One thing more than any other has Farmington Mayor Sara Bowman looking forward to 2020.
“One hundred percent, the Maxfield Training Center,” she said. “We are really on the cusp of having the vision in place for 10 years come to fruition.”
Bowman got into her first city council race four years ago largely because of her interest in the fate of the property, which features prominently in both the city and downtown Master Plans.
In April, private developer AC Acquisitions terminated a 2016 purchase agreement with Farmington Public Schools, after putting forward several multi-family housing proposals. FPS trustees in June accepted a $750,000 purchase offer from the city, which plans to pursue private development.
Bowman said the agreement is not final. “It’s a very complicated piece of property, and it’s a slow-moving process, but it’s happening… That will open up the downtown to Shiawassee Park and bring the whole city together.”
Farmington Road streetscape
A long-delayed streetscape project is also expected to move forward in 2020, and Bowman believes the reconstruction will do for Farmington Road what a similar project did for Grand River 10 years ago.
“Look what Grand River has transformed into,” she said. “If you build it, they will come.”
Even though the questions she gets are most often about vacant downtown storefronts, Bowman said the area isn’t as empty as it may look.
“The storefronts are very visible, but we are 90 to 95 percent occupied,” she said, crediting Downtown Development Authority Director Kate Knight and Economic and Community Development Director Kevin Christiansen for their recruiting efforts. “I can assure people, they don’t know what’s going on behind the scenes. Farmington is a good place to do business.”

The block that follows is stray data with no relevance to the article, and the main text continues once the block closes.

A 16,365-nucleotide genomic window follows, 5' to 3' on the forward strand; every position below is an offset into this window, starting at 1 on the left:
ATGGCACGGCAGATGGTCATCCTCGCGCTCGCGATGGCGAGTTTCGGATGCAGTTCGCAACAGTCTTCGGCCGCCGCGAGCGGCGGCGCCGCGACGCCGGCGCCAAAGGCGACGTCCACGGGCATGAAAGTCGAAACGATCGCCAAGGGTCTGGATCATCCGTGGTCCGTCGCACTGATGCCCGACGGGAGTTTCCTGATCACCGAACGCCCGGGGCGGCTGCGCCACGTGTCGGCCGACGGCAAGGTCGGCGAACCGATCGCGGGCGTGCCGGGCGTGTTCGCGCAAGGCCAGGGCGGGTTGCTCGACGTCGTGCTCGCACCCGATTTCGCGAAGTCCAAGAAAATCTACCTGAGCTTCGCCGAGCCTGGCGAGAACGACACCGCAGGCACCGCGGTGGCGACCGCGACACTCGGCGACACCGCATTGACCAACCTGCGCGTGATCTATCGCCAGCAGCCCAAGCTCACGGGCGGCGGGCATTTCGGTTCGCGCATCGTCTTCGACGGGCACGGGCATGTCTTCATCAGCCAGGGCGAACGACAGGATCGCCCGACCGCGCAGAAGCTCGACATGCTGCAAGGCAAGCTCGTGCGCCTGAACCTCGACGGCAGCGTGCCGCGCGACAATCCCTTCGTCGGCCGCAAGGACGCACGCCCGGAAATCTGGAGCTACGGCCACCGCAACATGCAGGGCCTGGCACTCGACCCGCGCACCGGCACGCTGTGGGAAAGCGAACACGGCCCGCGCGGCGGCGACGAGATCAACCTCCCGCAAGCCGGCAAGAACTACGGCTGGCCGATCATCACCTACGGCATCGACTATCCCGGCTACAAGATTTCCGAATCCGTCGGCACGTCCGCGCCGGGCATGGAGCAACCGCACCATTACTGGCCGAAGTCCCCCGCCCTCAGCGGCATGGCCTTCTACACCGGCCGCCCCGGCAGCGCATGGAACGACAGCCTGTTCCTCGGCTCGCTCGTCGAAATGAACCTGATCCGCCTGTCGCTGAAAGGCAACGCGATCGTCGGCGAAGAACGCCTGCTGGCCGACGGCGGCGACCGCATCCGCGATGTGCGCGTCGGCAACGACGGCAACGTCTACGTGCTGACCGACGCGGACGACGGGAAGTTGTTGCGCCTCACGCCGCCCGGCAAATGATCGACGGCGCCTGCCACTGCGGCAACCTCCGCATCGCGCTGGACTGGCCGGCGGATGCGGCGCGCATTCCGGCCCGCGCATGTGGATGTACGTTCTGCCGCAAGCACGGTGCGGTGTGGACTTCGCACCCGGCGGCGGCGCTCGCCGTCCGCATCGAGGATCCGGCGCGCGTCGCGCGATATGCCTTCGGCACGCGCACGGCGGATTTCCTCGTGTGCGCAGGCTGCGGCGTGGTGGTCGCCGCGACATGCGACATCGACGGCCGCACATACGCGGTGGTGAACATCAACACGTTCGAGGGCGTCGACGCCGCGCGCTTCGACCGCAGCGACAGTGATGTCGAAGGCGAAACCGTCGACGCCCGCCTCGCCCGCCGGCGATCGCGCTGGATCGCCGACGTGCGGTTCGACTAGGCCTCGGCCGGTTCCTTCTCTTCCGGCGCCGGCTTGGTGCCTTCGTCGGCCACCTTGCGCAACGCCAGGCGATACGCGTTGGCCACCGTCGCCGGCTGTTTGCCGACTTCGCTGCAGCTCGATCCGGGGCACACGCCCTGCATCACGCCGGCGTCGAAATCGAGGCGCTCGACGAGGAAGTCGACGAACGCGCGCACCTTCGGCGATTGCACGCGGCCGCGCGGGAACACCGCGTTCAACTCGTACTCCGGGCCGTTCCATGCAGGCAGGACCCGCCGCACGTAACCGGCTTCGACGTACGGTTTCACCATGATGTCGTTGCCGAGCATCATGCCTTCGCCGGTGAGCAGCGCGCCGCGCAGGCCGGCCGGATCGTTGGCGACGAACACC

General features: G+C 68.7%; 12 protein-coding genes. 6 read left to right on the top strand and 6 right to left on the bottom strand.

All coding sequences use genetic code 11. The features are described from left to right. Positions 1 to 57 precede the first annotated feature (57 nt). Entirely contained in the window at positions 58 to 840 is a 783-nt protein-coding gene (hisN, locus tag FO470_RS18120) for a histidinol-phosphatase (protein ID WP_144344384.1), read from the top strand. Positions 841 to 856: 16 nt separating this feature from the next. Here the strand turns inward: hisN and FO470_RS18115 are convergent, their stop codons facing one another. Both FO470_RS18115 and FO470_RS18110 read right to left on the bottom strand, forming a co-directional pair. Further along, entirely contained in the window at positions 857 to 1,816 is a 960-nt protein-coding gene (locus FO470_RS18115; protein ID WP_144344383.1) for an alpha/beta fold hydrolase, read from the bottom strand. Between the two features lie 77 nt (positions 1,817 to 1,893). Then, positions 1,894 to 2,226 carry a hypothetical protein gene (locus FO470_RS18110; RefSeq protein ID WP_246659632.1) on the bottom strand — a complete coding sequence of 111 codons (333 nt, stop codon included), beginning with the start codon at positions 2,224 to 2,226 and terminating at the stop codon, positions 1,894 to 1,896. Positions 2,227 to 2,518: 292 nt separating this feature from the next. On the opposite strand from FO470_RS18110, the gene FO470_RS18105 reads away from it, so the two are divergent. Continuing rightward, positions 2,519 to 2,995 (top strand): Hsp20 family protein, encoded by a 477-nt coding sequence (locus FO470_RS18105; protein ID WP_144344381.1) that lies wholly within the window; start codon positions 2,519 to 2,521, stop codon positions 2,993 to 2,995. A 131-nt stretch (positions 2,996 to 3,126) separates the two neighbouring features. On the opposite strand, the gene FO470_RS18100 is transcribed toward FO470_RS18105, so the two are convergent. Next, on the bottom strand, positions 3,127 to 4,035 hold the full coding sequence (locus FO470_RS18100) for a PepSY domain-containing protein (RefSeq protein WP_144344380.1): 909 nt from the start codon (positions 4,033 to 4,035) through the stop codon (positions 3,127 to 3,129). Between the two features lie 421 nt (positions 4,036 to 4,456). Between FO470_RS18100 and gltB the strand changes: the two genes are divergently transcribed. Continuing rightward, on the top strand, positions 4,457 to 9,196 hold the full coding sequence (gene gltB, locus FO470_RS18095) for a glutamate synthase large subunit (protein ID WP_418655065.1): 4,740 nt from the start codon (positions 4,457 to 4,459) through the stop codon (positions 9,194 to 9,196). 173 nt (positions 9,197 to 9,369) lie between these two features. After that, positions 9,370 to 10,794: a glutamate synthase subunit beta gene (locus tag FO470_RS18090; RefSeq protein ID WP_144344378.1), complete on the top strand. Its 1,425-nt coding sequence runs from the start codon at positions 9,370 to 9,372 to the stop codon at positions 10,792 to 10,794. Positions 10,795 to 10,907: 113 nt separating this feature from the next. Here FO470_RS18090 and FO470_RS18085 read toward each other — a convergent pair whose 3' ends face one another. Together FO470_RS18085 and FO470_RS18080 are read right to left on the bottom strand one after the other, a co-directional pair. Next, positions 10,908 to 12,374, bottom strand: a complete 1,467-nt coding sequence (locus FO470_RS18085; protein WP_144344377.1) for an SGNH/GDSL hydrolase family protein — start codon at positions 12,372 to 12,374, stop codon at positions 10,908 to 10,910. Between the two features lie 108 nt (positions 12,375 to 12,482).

‘A fiscally responsible town’
With high praise for all city staff, Bowman sees Farmington on a secure path forward, despite the potential threat of another recession. She said officials recently received a positive financial forecast from city treasurer Chris Weber.
“So far, it feels like we’ve poised ourselves to have some security,” she said. “This is a fiscally responsible town. It looks like we’re in a good place.”
Born and raised in Farmington Hills, Bowman said the biggest change she has seen in the community is a growth in diversity. She believes people are drawn to Farmington, in part, because of its central location.
But the city also has a special quality, one that’s more difficult to define.
“It has a unique character,” Bowman said. “There’s just something stamped on Farmington. You know when you’re here.”